Presentation_1_Sample Size Requirements for Applying Mixed Polytomous Item Response Models: Results of a Monte Carlo Simulation Study.pdf (1.5 MB)

Presentation_1_Sample Size Requirements for Applying Mixed Polytomous Item Response Models: Results of a Monte Carlo Simulation Study.pdf

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posted on 13.11.2019 by Tanja Kutscher, Michael Eid, Claudia Crayen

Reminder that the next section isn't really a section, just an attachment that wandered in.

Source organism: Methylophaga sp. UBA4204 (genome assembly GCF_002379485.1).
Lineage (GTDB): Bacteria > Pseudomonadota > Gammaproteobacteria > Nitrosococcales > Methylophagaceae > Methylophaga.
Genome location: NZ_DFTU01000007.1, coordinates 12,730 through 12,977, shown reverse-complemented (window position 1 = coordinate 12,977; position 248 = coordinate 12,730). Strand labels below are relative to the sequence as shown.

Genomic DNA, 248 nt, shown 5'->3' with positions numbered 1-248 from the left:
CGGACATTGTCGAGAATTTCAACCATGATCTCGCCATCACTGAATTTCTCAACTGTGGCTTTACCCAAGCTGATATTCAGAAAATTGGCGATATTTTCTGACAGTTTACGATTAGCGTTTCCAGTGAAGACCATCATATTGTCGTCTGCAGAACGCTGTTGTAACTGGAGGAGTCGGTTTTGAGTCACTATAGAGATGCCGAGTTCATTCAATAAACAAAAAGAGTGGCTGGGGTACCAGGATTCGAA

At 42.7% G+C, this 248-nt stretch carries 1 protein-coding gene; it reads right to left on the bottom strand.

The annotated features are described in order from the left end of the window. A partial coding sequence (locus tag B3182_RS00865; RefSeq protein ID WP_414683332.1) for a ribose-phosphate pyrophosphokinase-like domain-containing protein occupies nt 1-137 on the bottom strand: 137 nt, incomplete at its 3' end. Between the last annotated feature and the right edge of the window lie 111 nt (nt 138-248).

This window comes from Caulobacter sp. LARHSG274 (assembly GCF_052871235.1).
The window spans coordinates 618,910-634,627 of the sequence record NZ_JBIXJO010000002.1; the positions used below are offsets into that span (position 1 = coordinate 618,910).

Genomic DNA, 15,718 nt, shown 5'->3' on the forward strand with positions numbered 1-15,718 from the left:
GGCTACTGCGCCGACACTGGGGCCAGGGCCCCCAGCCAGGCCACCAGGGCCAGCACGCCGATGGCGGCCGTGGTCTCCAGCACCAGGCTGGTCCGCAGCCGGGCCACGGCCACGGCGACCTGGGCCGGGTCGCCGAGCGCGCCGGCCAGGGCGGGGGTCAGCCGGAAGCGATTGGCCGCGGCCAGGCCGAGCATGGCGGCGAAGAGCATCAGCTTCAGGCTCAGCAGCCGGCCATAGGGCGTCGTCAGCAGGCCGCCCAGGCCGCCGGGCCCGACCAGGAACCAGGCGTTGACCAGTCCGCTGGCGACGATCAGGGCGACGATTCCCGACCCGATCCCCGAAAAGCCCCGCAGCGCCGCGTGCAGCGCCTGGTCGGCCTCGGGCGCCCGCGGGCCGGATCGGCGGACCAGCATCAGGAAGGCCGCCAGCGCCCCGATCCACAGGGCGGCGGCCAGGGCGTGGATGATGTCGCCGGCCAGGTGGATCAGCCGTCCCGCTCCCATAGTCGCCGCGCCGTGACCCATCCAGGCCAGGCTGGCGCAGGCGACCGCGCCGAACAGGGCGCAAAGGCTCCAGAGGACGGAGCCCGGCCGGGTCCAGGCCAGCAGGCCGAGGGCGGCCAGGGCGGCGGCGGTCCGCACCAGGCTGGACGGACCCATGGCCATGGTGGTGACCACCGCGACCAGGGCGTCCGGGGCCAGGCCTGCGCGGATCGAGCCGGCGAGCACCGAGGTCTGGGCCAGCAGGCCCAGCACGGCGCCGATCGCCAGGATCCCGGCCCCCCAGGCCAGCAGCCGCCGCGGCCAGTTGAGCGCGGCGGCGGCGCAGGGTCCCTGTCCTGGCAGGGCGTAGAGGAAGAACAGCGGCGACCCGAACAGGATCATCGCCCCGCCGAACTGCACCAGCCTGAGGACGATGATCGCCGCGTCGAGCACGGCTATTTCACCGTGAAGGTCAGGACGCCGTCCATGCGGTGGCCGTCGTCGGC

Mixture models of item response theory (IRT) can be used to detect inappropriate category use. Data collected by panel surveys where attitudes and traits are typically assessed by short scales with many response categories are prone to response styles indicating inappropriate category use. However, the application of mixed IRT models to this data type can be challenging because of many threshold parameters within items. Up to now, there is very limited knowledge about the sample size required for an appropriate performance of estimation methods as well as goodness-of-fit criteria of mixed IRT models in this case. The present Monte Carlo simulation study examined these issues for two mixed IRT models [the restricted mixed generalized partial credit model (rmGPCM) and the mixed partial credit model (mPCM)]. The population parameters of the simulation study were taken from a real application to survey data which is challenging (a 5-item scale with an 11-point rating scale, and three latent classes). Additional data conditions (e.g., long tests, a reduced number of response categories, and a simple latent mixture) were included in this simulation study to improve the generalizability of the results. Under this challenging data condition, for each model, data were generated based on varying sample sizes (from 500 to 5,000 observations with a 500-step). For the additional conditions, only three sample sizes (consisting of 1,000, 2,500, and 4,500 observations) were examined. The effect of sample size on estimation problems and accuracy of parameter and standard error estimates were evaluated. Results show that the two mixed IRT models require at least 2,500 observations to provide accurate parameter and standard error estimates under the challenging data condition. The rmGPCM produces more estimation problems than the more parsimonious mPCM, mostly because of the sparse tables arising due to many response categories. These models exhibit similar trends of estimation accuracy across sample sizes. Under the additional conditions, no estimation problems are observed. Both models perform well with a smaller sample size when long tests were used or a true latent mixture includes two classes. For model selection, the AIC3 and the SABIC are the most reliable information criteria.

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